The Ontological Status of Bodies in Leibniz (Part I)

Studia Leibnitiana 47 (2):131-161 (2015)
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Abstract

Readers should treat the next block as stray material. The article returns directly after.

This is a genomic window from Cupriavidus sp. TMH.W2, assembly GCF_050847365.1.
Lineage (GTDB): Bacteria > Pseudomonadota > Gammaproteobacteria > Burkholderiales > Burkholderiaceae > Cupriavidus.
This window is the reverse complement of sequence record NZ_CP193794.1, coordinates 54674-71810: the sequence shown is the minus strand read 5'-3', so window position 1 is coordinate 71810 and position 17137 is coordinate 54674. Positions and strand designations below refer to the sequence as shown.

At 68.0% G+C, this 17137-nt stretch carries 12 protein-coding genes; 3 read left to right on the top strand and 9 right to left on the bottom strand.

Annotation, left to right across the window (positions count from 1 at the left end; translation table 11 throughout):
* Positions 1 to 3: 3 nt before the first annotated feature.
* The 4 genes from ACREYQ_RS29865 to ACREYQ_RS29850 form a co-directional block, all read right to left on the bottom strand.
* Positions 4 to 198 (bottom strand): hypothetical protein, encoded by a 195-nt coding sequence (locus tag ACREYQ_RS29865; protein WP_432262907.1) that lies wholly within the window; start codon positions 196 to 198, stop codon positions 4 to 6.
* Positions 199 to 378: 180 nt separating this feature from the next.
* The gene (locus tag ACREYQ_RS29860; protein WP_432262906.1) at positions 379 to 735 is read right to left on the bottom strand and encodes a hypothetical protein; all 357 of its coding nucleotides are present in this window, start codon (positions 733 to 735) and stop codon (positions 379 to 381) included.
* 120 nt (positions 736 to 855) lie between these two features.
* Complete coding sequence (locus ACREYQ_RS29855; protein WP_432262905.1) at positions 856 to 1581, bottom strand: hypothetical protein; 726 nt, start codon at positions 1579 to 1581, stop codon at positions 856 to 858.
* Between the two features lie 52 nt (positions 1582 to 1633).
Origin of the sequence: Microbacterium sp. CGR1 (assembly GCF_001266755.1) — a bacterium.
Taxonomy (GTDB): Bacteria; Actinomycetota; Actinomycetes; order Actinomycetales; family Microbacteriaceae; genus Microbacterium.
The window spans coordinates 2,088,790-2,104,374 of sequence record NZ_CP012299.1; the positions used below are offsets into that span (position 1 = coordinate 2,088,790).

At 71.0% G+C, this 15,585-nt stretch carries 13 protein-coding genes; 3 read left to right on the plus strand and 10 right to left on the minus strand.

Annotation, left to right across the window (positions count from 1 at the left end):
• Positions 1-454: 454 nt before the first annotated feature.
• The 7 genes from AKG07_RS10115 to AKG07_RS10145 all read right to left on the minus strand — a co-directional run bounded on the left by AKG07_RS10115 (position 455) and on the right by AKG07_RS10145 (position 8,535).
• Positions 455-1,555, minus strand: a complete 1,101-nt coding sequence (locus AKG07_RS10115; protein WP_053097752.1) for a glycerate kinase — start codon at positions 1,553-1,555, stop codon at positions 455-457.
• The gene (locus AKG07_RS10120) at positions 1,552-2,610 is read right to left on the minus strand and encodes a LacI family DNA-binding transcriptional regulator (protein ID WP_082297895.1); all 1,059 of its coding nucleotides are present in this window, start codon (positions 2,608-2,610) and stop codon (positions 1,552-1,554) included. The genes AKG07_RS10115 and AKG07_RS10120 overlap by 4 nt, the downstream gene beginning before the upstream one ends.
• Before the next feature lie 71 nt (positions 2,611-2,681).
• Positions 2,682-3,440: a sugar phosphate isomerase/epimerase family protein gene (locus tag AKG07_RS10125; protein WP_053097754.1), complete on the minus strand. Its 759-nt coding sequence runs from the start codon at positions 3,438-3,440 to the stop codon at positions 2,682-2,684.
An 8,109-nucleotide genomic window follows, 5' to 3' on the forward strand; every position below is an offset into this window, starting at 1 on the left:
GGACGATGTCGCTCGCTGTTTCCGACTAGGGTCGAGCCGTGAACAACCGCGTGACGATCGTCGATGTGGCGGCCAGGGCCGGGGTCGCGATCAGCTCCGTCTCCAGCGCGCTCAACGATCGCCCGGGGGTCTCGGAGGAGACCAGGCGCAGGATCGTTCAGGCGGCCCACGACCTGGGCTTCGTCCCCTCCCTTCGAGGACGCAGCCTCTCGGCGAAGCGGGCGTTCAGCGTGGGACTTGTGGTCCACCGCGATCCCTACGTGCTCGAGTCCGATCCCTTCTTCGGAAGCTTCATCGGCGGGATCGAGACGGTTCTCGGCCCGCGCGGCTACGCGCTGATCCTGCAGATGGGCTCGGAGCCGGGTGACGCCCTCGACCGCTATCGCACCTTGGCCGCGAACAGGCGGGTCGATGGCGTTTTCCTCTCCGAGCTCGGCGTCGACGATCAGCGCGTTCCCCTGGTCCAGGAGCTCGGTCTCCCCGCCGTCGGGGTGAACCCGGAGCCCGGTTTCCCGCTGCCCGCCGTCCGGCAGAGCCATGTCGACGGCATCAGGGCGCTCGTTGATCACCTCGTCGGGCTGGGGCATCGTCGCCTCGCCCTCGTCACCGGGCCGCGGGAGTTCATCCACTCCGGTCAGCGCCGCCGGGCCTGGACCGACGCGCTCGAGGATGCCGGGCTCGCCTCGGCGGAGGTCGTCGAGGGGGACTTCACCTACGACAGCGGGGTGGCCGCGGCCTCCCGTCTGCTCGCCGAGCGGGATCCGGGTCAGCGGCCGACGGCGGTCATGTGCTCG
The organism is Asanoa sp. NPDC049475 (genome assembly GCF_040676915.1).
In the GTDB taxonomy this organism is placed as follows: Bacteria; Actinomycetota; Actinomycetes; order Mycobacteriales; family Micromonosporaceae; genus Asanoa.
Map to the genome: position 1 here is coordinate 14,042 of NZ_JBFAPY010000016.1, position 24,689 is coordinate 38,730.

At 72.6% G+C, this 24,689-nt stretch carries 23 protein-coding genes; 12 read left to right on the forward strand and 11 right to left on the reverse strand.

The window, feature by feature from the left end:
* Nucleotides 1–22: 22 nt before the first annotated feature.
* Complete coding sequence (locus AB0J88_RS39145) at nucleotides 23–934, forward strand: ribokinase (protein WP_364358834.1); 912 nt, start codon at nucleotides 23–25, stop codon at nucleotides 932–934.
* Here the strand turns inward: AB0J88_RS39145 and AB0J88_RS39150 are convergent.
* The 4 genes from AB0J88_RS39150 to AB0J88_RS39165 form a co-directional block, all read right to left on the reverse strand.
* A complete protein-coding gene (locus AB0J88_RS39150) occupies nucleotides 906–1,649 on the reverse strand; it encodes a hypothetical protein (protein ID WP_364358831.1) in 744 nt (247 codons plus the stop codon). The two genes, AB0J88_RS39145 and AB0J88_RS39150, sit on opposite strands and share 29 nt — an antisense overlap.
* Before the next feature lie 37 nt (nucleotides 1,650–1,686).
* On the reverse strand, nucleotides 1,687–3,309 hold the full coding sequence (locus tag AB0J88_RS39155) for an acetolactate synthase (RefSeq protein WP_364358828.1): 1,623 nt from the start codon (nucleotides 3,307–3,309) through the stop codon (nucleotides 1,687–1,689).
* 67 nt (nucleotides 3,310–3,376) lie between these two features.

It's well known that Leibniz characterizes bodies in two apparently incompatible ways. On the one hand, he asserts that a body is a real or well-founded phenomenon; on the other, he claims that a body is an aggregate of substances that possesses the reality of these same substances. In this essay I aim to defend an explanation of the relation that exists, according to Leibniz, between these two conceptions of body, an explanation that shows them to be compatible and, indeed, complementary. In the first part of this paper I aim above all to show that Robert Adams and Donald Rutherford are wrong to think that these two conceptions are to be reconciled by recognizing that for Leibniz they apply to one and the same thing.
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